Work to safely relocate reptiles from Princes Parade to a suitable habitat within the Royal Military Canal corridor in Hythe is to start this week.

Fencing will be fitted along the western, northern and eastern boundaries of the existing habitat areas to trap reptiles that currently inhabit the site.

Once captured by experienced ecologists, they will then be taken to nearby suitable land. Folkestone and Hythe District Council say that ‘all of the work will be in line with the appropriate guidelines and overseen by experts.’

It is said the project will see at least a 50% increase in suitable reptile habitat in the area:

0.7 hectares will be located on nearby land – providing foraging, sheltering, basking, refuge and hibernation opportunities for slow worm, common lizard and grass snake.
A further 1.4 hectares will be delivered on site during the first phase of the scheme.
These works are required to be completed prior to the construction phase – which will start next year and deliver accessible leisure facilities for all.

A Folkestone & Hythe District Council spokesperson said: “The new and enhanced reptile habitats will connect onto a wider network of suitable habitat within the Royal Military Canal corridor.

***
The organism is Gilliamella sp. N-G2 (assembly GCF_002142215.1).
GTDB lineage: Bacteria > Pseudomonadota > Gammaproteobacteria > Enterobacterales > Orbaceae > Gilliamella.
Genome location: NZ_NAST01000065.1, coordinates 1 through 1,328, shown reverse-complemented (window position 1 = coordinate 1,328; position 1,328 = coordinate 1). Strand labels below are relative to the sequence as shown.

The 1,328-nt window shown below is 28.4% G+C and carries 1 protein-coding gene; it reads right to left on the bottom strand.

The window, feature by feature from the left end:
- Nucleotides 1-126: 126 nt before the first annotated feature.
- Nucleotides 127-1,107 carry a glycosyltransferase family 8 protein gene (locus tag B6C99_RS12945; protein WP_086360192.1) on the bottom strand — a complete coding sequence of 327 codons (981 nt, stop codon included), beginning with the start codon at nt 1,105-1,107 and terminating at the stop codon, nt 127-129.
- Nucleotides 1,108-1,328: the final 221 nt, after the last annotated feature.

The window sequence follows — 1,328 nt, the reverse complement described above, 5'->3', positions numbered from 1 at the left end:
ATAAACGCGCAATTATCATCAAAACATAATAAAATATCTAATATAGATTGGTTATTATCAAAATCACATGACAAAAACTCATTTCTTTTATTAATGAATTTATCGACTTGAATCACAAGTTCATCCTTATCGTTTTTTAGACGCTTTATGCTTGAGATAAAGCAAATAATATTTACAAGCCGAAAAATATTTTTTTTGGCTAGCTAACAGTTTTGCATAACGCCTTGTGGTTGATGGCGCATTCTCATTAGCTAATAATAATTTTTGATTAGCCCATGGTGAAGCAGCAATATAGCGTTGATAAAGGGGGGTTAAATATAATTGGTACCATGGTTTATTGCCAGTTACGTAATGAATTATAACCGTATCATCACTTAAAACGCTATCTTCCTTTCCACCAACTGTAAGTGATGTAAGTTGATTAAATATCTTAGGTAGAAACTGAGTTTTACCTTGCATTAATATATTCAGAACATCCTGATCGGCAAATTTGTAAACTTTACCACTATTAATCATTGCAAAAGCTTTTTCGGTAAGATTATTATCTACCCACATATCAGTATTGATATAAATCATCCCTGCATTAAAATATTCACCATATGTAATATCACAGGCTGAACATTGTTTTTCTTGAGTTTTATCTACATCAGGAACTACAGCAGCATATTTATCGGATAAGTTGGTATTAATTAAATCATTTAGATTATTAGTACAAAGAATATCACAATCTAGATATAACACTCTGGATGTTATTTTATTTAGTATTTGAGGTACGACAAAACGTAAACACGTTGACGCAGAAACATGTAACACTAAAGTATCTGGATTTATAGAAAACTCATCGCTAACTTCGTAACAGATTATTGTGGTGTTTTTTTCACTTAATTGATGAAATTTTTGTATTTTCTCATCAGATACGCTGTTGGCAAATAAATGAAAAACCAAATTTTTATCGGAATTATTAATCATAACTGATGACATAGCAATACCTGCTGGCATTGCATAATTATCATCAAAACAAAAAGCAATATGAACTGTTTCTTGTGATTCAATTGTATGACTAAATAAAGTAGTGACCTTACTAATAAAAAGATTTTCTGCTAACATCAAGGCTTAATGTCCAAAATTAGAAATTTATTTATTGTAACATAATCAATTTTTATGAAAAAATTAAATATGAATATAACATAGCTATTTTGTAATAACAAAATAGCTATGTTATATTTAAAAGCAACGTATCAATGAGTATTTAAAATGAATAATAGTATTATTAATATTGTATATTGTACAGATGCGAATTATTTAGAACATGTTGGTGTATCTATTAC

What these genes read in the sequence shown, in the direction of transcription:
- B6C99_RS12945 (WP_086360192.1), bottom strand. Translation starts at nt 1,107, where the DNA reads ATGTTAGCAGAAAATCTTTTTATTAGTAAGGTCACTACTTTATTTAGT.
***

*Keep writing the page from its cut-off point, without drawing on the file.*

“They will be managed to ensure they continue to provide foraging, shelter, basking and hibernation opportunities for reptiles long after the project has been completed.”

The capturing work will take place for at least 30 days and will not stop until there has been five clear days when no reptiles have been caught.

Residents are asked not to enter the site as this may inadvertently have a negative impact on the project’s determination to safeguard the local reptile and animal population.

Some foliage will be trimmed to allow the fencing – which stands at 0.5m – to be installed. Any noise generated by equipment is highly unlikely to cause any nuisance to nearby properties.

The Princes Parade scheme is transforming a former municipal waste tip into an accessible area which can be enjoyed by all – facilities include a large public park, enhanced indoor leisure facilities and a vehicle-free promenade.

At the same time – and at the heart of the project – work is being carried out to safeguard the site’s key ecological features and introduce new habitat to encourage native species to flourish.

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By Ed

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